In Defense of Gossip

Kelsey McKinney writes in the New York Times:

In my earliest memory of being an insufferable gossip, I am 5 years old. I am at the top of a very tall playground slide with a friend, both of us cross-legged, as she tells me about how a boy in our class (the dreaded Chris!) pushed a girl off the swing. This was big news because most girls in our class had a crush on Chris. He was very good at kickball.

“Who told you?” I remember asking. I wanted sourcing, to know how good the intel was. It was innate in me, even then, to be nosy as hell.

Throughout my childhood, people confided in me. They told me other people’s secrets, and sometimes their own. But by the time I hit puberty, I had learned that gossip was a sin. That’s when I started attending “Big Church” — upstairs in the large auditorium with the adults at my Double Oak, Texas, nondenominational church, instead of with other children. In Big Church the message was simple: Men were prone to lust, women to gossip.

That, I realized, was me: a woman and a gossip.

Whenever asked in Bible study to confess my sin, I would always pick gossip. “Without wood a fire goes out; without a gossip a quarrel dies down,” reads the New International Version’s translation of Proverbs 26:20. In my high school study Bible, this verse is both underlined and starred. I was trying to learn, to rid myself of this thorn in my side. Gossip, the church leaders reiterated, was something to despise.

Now when I look at this verse that brought me so much pain, I see more nuance. Fire, after all, keeps us warm and cooks our food. It is not always destructive.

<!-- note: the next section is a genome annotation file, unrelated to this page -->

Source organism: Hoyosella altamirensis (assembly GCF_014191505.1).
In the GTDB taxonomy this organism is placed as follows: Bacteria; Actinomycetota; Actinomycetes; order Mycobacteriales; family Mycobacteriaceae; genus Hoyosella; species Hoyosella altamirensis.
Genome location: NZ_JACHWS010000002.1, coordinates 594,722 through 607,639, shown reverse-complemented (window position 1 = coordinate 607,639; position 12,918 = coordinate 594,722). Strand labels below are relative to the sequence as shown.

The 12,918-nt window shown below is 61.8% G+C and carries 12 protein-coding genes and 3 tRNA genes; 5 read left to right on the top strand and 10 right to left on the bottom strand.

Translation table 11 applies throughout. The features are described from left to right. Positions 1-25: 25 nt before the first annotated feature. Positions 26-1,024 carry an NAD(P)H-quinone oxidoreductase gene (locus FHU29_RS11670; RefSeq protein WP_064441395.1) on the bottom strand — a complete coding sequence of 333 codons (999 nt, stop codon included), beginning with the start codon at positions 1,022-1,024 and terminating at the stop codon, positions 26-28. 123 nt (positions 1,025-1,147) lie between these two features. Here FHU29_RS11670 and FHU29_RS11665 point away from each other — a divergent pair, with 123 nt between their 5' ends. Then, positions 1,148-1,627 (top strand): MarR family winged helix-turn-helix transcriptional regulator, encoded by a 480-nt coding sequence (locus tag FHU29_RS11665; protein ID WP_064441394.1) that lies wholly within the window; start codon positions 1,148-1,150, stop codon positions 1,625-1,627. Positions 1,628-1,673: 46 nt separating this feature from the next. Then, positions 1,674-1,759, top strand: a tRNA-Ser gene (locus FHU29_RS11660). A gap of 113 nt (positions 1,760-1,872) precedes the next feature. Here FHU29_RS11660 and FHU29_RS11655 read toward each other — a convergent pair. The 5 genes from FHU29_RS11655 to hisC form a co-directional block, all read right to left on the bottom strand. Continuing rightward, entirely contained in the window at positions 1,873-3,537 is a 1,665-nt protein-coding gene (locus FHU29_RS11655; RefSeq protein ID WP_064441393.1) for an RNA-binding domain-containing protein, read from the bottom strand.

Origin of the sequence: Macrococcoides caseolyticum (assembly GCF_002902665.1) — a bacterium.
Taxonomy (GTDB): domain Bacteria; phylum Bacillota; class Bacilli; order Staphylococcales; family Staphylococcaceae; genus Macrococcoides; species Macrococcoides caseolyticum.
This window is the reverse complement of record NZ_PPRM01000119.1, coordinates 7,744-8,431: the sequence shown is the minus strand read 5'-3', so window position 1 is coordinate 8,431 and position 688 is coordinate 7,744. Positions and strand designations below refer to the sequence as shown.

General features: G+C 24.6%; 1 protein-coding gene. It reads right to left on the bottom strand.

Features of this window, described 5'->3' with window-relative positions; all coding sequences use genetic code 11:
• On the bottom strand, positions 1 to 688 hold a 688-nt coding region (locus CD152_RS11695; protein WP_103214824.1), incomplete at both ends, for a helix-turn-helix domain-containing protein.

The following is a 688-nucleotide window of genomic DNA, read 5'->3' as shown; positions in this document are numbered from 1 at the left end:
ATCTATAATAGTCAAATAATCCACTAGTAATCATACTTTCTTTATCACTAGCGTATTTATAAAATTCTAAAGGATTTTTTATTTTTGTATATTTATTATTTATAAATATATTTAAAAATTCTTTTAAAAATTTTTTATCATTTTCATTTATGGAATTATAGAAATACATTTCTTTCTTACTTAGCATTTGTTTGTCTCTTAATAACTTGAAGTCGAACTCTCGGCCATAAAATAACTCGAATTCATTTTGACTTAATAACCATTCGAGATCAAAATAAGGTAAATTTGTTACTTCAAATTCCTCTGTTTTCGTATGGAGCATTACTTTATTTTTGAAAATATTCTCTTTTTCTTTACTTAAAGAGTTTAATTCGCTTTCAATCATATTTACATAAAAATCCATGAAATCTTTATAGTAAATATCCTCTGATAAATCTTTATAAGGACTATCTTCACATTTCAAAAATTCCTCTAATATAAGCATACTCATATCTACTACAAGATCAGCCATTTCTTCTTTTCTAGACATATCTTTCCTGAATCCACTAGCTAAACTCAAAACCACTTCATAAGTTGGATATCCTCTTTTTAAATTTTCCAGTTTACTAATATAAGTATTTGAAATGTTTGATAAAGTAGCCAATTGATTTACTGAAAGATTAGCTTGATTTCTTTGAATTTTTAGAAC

It can also be seen as an essential part of who we are as a species. In his 1996 book “Grooming, Gossip and the Evolution of Language,” the anthropologist and evolutionary psychologist Robin Dunbar identified two group practices that are uniquely human: religion and storytelling. In both of those, he added, “we have to be able to imagine that another world exists.”

In a recent email, Dr. Dunbar told me: “Positive gossip is one of the ways we bond communities. Negative gossip can be useful because it allows the community to police itself.” But he makes a distinction between negative gossip that alerts the community to an individual’s bad or dangerous behavior and destructive gossip that’s intended to hurt or undermine. “If it becomes malicious,” he said, “it can actually cause communities to break up into smaller subsets that don’t interact.” Gossip that is cruel or false is something any community leader would want to tamp down, whether it comes from women or from men.

About Luke Ford

I've written five books (see Amazon.com). My work has been followed by the New York Times, the Los Angeles Times, and 60 Minutes. I teach Alexander Technique in Beverly Hills (Alexander90210.com).
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